Climbing Scafell Pike
Climbing Scafell Pike – The shortest and most direct route up to England’s highest mountain top. It is also a mountain that offers an amazing sunset walk.
Scafell Pike stands at 978 meters. It is one of the National 3 Peaks in the Uk and although the smallest it packs a punch.
Whilst this route is the most popular way it is worth mentioning that there is many ways up to the top of Scafell Pike.
DISTANCE | ASCENT | TIME
9km | 900 m | 4-6 hour
Wasdale Head, Seascale CA20 1EX – National trust car park
HOW HARD IS IT ?:
Climbing Scafell Pike is not an easy undertaking and although this route is very direct. You have to remember that your climbing England’s highest mountain top. Because of that there is plenty of up hill.
Before you think about climbing Scafell pike its worth as with any mountain walk checking the weather and making sure your prepared for a mountain walk.
Scafell pike via the “tourist track” has some steep sections on loose rock as well as a river crossing that if it has been raining a lot can become impassable.
If your unsure it is worth contacting us about hiring a mountain guide for the day or joining on to one of our guided walks.
Walking Scafell Pike - Route description.
1) Assuming that you have parked at the National trust car park leave it via the exit at the top on the right. Cross over a cattle grid and follow the track with a stream on the right. Through a narrow path with an open field on the left and trees on your right
After about 400 meters you will come to a kissing gate. Go through this gate and follow a clear path up hill at first through a field before then handrailing the river on the left.
Again follow this until you have reached another gate that joins your track and another to the left of you .
It is at this point here your may get a view of Scafell Pike in the middle dead a head of you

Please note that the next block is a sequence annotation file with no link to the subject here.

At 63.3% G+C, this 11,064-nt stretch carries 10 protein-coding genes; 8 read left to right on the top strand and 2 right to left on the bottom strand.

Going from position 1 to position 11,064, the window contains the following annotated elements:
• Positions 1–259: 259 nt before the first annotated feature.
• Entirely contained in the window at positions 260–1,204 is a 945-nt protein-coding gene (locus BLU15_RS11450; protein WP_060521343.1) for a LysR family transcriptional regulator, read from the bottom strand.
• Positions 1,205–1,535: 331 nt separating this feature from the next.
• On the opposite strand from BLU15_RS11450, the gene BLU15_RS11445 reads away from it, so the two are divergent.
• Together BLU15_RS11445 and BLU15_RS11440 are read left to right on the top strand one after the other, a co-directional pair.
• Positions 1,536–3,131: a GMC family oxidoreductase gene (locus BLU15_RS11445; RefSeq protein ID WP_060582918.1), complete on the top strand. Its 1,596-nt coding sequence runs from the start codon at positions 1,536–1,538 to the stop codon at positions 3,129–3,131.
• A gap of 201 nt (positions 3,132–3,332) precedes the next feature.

FOLLOW US ON INSTAGRAM -
2) Go through this kissing gate just above where the two paths join, continuing on the path beyond. For about 600m where you will be able to see the path now crosses a river called Brown tongue.
The crossing is simple enough although can be hard work if you are trying to keep your feet dry!!!
***A top tip to follow the river up a little further and cross where it narrows.
One you have crossed you will see above the steps and path that lead up the first real steep section as you carry on climbing Scafell Pike.
Follow this up on a well-marked path up steps and a track.
Above the zigzags the path deteriorates again becoming rough underfoot with cairns marking the well-worn path your now entering a part of the route called the Hollow stones.
3) As you approach but never quite reach Lingmell col (Lingmell is on your left and worth doing as an extra if you have time) keep right.
The path keeps swinging right and soon climbs more much steeply on more loose stone.
Cairns mark the way but can be tricky to spot more than the next one or two amongst the backdrop of the boulder field.
A short section of sloping flat rock none as flat slabs is the only respite. This is the 3 and final real steep section.
Taking quite a definitive left turn there is a little more climbing before the gradient eases and the summit ‘platform’ of Scafell Pike appears about 200 meters into the distance.
Walking down from Scafell Pike.
You mountain walk is never over until you are a safe at the bottom. The best way down is to retrace your steps and follow the route the route in reverse.
You can add in Lingmell as an addition which makes a great day out in the mountains.
About the Author.
Jack Oliver runs Lake District adventuring. He has worked as a mountain leader on the Lake District mountains for the last 8+ years and done Scafell Pike any time in just about every weather condition possible and summited well over 300 times.